Some STEM activities can be very expensive, but if you use creativity, they don’t have to be. The idea is to gain the interest and excitement of the youth, not to conduct super-sophisticated research.
Are you sure that the STEM demonstrations will work?
Everything in the unit guides has been tested several times and worked repeatedly in our tests.
Having said that, anyone working in STEM has great respect for Murphy’s Law—“If something can go wrong, it will.” We suggest that you obtain the ingredients or components that you plan to use and test them before you use them with your youth. Sometimes, one supplier’s product will work and another supplier’s will not. Sometimes, temperature or pressure or light or other factors can change and make a difference.
You can find great demonstrations online or in various books and pamphlets. But again, try it out before you use it with your unit, using the same ingredients or components that you will use with youth.
And even then, be prepared for what you will say or do if your planned demonstration doesn’t do exactly what you expect. There’s a lot to be learned when experiments don’t work as planned. If you don’t know the answer, ask a subject matter expert. Try the demonstration again, carefully checking the directions and materials.
Further, emphasize safety in your demonstrations. Wear appropriate personal protective equipment, including safety glasses and gloves, if needed.
What’s the difference between a demonstration and an experiment?
A demonstration is planned from beginning to end. It is intended to be fun and interesting and to illustrate one or more STEM principles. The outcome is known in advance and can be expected.
An experiment is a test to see if some concept is true or to see which of two or more approaches better achieves a desired result. In a true experiment, the outcome or result is unknown in advance, at least to the experimenter. An experimental approach is selected, experiments are conducted, results are obtained, and the results are analyzed. When the data is contradictory or the data collected is statistically insignificant, an experiment may be inconclusive. Also, it is possible that none of the approaches will work.
An experiment does not need to be complicated. A Scout can do an experiment to find out which type of fire lay works best or whether small or large pieces of wood are better for starting a fire.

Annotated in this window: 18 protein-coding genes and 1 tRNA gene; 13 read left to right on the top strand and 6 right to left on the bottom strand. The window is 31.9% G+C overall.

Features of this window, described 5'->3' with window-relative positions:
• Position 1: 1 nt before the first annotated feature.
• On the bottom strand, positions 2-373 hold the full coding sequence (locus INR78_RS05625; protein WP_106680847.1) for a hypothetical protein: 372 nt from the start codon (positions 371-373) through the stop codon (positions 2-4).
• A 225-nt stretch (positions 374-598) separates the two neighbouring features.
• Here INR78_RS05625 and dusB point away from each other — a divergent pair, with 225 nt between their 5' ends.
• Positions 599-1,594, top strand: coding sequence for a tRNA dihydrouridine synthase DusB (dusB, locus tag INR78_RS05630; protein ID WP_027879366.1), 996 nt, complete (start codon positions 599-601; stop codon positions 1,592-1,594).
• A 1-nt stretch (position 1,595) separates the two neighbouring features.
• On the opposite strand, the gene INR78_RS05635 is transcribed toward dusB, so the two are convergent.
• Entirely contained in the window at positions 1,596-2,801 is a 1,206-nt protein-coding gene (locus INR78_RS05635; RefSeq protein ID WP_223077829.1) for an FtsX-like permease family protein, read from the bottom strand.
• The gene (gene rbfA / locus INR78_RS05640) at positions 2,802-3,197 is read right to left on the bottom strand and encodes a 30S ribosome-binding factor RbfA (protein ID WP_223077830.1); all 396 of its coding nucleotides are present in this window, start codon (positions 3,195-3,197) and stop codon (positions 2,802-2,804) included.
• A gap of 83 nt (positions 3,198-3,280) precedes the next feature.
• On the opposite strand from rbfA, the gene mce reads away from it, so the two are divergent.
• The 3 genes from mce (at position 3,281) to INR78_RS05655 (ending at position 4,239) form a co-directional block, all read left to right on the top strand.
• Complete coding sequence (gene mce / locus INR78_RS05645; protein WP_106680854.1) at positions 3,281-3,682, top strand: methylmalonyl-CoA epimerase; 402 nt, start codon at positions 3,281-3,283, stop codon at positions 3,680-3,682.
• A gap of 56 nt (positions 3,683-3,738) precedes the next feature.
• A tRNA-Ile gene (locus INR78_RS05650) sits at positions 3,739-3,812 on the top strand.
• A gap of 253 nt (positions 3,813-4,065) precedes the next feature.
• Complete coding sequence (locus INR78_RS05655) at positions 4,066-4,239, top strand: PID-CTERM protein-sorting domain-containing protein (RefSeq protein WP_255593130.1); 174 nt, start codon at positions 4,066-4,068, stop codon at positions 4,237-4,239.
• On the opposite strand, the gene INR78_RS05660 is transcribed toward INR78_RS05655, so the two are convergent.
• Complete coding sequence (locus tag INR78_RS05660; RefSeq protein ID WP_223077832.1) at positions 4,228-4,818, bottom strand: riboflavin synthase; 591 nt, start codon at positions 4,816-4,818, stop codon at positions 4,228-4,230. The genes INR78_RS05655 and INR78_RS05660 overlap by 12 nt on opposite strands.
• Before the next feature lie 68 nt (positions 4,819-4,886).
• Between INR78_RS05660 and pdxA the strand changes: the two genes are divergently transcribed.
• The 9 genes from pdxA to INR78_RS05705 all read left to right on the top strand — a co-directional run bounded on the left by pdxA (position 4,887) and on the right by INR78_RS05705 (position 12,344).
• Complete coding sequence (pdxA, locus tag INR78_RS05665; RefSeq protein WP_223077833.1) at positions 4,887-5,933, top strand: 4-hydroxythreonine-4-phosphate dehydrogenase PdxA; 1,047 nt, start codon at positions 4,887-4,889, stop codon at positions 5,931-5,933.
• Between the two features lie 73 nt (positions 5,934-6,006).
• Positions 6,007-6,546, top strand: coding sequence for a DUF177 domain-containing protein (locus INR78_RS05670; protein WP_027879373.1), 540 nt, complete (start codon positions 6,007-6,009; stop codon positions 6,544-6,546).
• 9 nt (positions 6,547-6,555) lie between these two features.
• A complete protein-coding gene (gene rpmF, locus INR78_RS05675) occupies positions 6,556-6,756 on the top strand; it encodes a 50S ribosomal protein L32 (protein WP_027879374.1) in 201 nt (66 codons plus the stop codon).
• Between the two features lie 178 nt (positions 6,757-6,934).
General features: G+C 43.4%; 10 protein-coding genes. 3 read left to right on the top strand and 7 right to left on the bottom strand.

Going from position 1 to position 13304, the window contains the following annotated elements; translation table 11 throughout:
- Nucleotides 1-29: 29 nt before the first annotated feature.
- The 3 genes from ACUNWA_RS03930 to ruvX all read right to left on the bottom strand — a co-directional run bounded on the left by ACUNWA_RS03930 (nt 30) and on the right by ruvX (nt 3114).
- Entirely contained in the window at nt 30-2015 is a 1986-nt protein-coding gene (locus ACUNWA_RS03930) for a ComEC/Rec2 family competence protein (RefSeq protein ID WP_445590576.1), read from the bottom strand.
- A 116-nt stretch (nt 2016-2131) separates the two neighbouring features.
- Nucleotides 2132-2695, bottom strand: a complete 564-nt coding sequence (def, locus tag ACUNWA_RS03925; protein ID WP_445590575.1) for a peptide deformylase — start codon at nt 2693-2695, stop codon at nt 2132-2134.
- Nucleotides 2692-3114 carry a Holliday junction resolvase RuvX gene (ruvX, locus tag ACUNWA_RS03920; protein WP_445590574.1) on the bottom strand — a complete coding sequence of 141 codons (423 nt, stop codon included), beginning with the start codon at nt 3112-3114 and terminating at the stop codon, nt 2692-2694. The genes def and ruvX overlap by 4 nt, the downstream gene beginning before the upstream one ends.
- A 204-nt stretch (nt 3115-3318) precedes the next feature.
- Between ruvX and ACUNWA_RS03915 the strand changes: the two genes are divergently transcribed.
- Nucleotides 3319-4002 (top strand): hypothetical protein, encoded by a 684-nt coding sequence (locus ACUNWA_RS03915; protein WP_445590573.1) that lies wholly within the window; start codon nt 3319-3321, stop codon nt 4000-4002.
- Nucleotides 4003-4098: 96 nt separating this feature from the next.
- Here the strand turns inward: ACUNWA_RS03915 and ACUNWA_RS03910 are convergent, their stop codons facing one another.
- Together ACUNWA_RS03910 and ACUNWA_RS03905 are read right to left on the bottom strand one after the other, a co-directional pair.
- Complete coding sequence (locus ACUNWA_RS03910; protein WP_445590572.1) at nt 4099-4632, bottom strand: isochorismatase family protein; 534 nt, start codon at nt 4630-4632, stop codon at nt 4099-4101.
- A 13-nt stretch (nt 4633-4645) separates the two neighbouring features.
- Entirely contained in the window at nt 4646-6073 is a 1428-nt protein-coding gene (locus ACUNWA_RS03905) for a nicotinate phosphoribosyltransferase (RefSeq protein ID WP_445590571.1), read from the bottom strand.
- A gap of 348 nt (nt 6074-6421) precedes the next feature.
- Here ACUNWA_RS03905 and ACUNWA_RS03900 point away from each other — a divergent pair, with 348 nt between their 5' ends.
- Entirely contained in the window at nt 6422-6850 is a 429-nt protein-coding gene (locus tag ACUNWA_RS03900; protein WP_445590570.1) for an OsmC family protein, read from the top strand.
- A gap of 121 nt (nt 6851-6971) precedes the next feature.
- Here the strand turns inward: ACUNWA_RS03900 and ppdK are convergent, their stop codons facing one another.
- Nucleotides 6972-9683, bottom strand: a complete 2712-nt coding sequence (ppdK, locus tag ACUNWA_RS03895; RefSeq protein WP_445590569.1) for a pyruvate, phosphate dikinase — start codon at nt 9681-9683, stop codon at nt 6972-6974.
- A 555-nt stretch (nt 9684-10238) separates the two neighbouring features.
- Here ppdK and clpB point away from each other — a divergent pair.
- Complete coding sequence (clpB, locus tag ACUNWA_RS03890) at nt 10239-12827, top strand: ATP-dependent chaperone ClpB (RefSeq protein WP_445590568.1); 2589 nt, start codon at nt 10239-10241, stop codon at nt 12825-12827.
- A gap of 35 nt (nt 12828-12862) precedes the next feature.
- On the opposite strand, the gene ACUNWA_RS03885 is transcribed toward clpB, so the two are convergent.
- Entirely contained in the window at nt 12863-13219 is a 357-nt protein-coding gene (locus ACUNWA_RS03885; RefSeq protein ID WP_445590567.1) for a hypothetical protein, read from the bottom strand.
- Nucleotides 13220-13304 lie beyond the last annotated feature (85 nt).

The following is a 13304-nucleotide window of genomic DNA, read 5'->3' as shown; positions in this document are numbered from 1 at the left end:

A true scientific experiment requires sufficient repetitions to be sure that the observation is reproducible and consistent. A single trial is not an “experiment”; rather, it can be considered an anecdote or an illustration. But one trial does not prove anything scientifically.
Do BSA Youth Protection rules apply to STEM?
Yes. This means two-deep adult leadership for all outings and activities and no one-on-one contact (one adult and one youth alone) in any case. All registered adult leaders are required to be currently certified in BSA Youth Protection. This means taking Youth Protection training at least every two years, or every year for some councils. However, all adults, registered or not, including leaders, parents, mentors, and consultants, are encouraged to take and complete BSA Youth Protection training.
Can Boy Scouts help teach STEM to Cub Scouts and Venturers guide Boy Scouts?
Absolutely. That’s a great experience for all involved. Just make sure that the teachers are well prepared, have a good plan, and know what to expect. Be sure to have adults ready to assist if needed.
Where can we obtain more information?
You may have a council STEM committee and district STEM chairs. Ask them about STEM activities in your council and district. The unit guides give you detailed guidance on how to try a few STEM themes with your unit.
The most recent information, including new Nova awards and any program updates, can be found online at www.scouting.org/stem. The Nova awards manuals are available at your local Scout shop or at www.scoutstuff.org:
- Cub Scout Nova Awards Guidebook
- Boy Scout Nova Awards Guidebook
- Venturer Nova Awards Guidebook
Additionally, Boys’ Life magazine and Bryan’s Blog run features on various STEM topics. Local schools and universities may have STEM resources that will help you. A huge amount of material about STEM, including demonstrations and experiments, is available online. It can also be helpful to talk with leaders of other units about STEM and compare notes.
We have some suggestions for how to improve the unit guides.